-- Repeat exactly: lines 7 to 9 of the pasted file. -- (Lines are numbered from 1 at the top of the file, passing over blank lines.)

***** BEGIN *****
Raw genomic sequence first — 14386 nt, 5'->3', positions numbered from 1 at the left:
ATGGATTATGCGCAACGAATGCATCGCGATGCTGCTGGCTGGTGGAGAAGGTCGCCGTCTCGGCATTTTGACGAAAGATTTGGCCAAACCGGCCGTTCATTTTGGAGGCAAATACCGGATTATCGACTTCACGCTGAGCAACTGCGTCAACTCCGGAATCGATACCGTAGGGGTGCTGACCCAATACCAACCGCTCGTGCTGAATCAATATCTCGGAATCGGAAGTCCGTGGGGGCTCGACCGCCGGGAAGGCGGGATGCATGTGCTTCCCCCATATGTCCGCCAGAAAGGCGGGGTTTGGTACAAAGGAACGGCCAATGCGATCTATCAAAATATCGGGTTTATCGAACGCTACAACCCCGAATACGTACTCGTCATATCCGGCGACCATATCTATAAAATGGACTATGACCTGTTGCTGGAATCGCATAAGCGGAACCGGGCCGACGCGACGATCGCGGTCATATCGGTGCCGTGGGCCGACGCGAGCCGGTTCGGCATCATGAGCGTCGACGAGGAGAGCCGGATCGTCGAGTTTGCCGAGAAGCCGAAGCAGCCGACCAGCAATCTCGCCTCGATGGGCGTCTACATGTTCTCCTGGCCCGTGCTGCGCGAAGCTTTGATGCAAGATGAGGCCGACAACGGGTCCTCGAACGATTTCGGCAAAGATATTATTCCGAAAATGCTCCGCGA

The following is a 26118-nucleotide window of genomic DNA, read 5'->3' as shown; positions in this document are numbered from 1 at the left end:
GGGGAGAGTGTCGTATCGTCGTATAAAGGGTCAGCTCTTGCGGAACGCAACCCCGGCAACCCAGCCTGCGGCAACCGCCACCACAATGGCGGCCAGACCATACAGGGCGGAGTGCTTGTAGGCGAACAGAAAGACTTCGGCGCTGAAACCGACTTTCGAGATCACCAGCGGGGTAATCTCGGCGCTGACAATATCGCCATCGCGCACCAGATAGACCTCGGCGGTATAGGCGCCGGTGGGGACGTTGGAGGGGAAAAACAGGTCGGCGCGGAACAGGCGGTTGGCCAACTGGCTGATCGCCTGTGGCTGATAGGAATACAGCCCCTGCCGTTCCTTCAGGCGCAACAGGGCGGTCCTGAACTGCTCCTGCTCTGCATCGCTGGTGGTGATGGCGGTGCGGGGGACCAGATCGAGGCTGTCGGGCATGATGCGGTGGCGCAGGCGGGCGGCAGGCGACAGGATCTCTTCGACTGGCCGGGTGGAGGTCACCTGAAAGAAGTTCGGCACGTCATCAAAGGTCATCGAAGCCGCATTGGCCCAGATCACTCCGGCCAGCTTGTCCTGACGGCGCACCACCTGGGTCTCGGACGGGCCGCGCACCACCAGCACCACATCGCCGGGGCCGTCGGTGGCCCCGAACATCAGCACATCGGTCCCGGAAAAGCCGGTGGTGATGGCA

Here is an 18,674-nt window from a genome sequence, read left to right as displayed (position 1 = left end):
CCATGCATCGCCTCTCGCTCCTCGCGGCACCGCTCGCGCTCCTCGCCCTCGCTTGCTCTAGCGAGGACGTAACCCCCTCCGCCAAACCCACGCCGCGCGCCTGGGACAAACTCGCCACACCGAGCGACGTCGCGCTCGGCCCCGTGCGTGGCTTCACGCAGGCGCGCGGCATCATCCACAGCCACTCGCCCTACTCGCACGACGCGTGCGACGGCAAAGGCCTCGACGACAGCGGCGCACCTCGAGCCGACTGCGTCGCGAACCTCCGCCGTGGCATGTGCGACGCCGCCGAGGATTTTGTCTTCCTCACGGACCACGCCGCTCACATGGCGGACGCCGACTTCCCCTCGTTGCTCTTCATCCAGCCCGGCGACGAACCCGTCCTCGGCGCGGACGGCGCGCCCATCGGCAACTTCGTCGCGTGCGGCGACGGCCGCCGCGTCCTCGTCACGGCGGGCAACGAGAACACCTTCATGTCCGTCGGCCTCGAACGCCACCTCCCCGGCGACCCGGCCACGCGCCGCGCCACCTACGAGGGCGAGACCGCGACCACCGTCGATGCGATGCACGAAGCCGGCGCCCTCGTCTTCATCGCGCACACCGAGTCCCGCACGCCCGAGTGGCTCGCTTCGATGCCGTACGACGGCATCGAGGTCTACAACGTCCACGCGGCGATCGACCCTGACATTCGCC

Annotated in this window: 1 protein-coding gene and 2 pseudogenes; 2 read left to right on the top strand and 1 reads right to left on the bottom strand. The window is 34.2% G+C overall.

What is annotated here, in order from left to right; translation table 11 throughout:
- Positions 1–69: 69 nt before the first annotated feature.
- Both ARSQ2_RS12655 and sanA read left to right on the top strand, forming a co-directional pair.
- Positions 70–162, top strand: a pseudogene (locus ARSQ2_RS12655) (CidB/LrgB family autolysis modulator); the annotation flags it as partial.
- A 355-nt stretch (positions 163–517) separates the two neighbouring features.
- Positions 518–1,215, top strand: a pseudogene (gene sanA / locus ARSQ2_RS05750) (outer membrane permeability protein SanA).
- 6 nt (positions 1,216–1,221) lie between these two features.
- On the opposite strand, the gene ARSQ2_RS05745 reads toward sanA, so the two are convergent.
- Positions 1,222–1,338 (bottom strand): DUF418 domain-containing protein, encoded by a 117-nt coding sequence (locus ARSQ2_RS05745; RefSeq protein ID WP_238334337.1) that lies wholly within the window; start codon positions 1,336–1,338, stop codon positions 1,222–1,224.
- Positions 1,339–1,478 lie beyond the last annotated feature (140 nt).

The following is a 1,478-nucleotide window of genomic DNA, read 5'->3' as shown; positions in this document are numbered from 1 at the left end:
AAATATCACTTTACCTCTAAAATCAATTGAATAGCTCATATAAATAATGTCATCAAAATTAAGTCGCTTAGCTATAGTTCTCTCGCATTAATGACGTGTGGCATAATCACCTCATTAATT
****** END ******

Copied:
Annotated in this window: 1 protein-coding gene and 2 pseudogenes; 2 read left to right on the top strand and 1 reads right to left on the bottom strand. The window is 34.2% G+C overall.

What is annotated here, in order from left to right; translation table 11 throughout:
- Positions 1–69: 69 nt before the first annotated feature.